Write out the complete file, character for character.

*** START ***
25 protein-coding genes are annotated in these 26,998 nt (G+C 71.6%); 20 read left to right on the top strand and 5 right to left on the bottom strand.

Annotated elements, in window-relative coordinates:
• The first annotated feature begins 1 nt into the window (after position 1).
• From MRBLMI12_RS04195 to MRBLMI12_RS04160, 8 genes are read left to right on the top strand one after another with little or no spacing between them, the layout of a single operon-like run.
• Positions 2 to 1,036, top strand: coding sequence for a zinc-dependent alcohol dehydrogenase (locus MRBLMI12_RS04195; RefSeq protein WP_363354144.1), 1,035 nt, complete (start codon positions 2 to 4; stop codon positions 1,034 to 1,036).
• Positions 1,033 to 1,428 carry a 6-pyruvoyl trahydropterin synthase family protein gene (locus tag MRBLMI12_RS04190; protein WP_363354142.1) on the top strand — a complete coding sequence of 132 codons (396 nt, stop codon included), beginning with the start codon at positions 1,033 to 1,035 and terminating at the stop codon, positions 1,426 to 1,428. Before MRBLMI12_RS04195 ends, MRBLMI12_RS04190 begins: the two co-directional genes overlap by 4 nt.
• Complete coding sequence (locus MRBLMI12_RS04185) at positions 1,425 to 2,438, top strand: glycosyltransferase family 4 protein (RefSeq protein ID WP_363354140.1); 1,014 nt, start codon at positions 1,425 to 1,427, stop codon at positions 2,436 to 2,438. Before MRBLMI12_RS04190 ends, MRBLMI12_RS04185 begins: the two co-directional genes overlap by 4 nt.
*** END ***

25 protein-coding genes are annotated in these 26,998 nt (G+C 71.6%); 20 read left to right on the top strand and 5 right to left on the bottom strand.

Annotated elements, in window-relative coordinates:
• The first annotated feature begins 1 nt into the window (after position 1).
• From MRBLMI12_RS04195 to MRBLMI12_RS04160, 8 genes are read left to right on the top strand one after another with little or no spacing between them, the layout of a single operon-like run.
• Positions 2 to 1,036, top strand: coding sequence for a zinc-dependent alcohol dehydrogenase (locus MRBLMI12_RS04195; RefSeq protein WP_363354144.1), 1,035 nt, complete (start codon positions 2 to 4; stop codon positions 1,034 to 1,036).
• Positions 1,033 to 1,428 carry a 6-pyruvoyl trahydropterin synthase family protein gene (locus tag MRBLMI12_RS04190; protein WP_363354142.1) on the top strand — a complete coding sequence of 132 codons (396 nt, stop codon included), beginning with the start codon at positions 1,033 to 1,035 and terminating at the stop codon, positions 1,426 to 1,428. Before MRBLMI12_RS04195 ends, MRBLMI12_RS04190 begins: the two co-directional genes overlap by 4 nt.
• Complete coding sequence (locus MRBLMI12_RS04185) at positions 1,425 to 2,438, top strand: glycosyltransferase family 4 protein (RefSeq protein ID WP_363354140.1); 1,014 nt, start codon at positions 1,425 to 1,427, stop codon at positions 2,436 to 2,438. Before MRBLMI12_RS04190 ends, MRBLMI12_RS04185 begins: the two co-directional genes overlap by 4 nt.